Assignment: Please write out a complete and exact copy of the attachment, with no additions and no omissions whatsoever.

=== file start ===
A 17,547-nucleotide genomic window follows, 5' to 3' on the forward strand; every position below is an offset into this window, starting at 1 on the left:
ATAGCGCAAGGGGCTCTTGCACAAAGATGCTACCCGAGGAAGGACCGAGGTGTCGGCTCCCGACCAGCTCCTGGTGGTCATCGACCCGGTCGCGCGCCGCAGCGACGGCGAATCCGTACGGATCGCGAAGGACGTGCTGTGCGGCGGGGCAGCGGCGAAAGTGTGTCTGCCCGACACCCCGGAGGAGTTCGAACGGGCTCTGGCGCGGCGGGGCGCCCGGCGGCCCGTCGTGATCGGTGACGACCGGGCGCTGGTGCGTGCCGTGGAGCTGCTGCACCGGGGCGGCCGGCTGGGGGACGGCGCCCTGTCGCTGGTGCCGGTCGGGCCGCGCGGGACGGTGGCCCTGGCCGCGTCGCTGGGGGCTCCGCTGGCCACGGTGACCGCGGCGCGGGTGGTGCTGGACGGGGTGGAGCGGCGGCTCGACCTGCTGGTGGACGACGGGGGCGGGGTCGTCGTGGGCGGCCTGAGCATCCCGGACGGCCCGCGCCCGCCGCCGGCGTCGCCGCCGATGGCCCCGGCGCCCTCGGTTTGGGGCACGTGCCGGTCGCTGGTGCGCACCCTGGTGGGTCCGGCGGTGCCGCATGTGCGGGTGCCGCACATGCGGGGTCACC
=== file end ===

A 17,547-nucleotide genomic window follows, 5' to 3' on the forward strand; every position below is an offset into this window, starting at 1 on the left:
ATAGCGCAAGGGGCTCTTGCACAAAGATGCTACCCGAGGAAGGACCGAGGTGTCGGCTCCCGACCAGCTCCTGGTGGTCATCGACCCGGTCGCGCGCCGCAGCGACGGCGAATCCGTACGGATCGCGAAGGACGTGCTGTGCGGCGGGGCAGCGGCGAAAGTGTGTCTGCCCGACACCCCGGAGGAGTTCGAACGGGCTCTGGCGCGGCGGGGCGCCCGGCGGCCCGTCGTGATCGGTGACGACCGGGCGCTGGTGCGTGCCGTGGAGCTGCTGCACCGGGGCGGCCGGCTGGGGGACGGCGCCCTGTCGCTGGTGCCGGTCGGGCCGCGCGGGACGGTGGCCCTGGCCGCGTCGCTGGGGGCTCCGCTGGCCACGGTGACCGCGGCGCGGGTGGTGCTGGACGGGGTGGAGCGGCGGCTCGACCTGCTGGTGGACGACGGGGGCGGGGTCGTCGTGGGCGGCCTGAGCATCCCGGACGGCCCGCGCCCGCCGCCGGCGTCGCCGCCGATGGCCCCGGCGCCCTCGGTTTGGGGCACGTGCCGGTCGCTGGTGCGCACCCTGGTGGGTCCGGCGGTGCCGCATGTGCGGGTGCCGCACATGCGGGGTCACC